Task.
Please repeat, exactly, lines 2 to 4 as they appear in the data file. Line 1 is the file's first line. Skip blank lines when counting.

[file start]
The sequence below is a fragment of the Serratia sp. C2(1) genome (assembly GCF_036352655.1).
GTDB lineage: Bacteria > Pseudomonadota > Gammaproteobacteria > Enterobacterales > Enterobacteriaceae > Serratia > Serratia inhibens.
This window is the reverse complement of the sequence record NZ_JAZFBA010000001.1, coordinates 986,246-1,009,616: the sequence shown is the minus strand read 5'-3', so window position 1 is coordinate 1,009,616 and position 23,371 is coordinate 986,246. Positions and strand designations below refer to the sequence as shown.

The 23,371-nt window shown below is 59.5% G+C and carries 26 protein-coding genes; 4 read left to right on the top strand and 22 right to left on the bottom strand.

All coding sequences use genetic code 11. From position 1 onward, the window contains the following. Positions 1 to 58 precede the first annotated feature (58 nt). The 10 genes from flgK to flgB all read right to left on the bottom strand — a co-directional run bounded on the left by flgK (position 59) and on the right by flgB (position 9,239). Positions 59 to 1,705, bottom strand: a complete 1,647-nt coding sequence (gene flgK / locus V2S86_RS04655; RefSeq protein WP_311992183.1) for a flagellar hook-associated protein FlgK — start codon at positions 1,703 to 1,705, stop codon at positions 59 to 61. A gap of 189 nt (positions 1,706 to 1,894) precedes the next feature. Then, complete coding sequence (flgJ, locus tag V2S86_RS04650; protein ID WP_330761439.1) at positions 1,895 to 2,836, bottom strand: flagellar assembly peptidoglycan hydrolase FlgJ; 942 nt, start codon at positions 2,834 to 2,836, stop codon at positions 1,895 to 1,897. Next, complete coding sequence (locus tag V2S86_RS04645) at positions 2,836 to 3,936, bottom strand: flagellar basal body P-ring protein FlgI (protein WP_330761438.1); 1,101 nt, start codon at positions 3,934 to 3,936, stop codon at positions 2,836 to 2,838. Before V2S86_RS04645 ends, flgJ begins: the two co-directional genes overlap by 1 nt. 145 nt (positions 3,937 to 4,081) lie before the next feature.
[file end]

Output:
GTDB lineage: Bacteria > Pseudomonadota > Gammaproteobacteria > Enterobacterales > Enterobacteriaceae > Serratia > Serratia inhibens.
This window is the reverse complement of the sequence record NZ_JAZFBA010000001.1, coordinates 986,246-1,009,616: the sequence shown is the minus strand read 5'-3', so window position 1 is coordinate 1,009,616 and position 23,371 is coordinate 986,246. Positions and strand designations below refer to the sequence as shown.

The 23,371-nt window shown below is 59.5% G+C and carries 26 protein-coding genes; 4 read left to right on the top strand and 22 right to left on the bottom strand.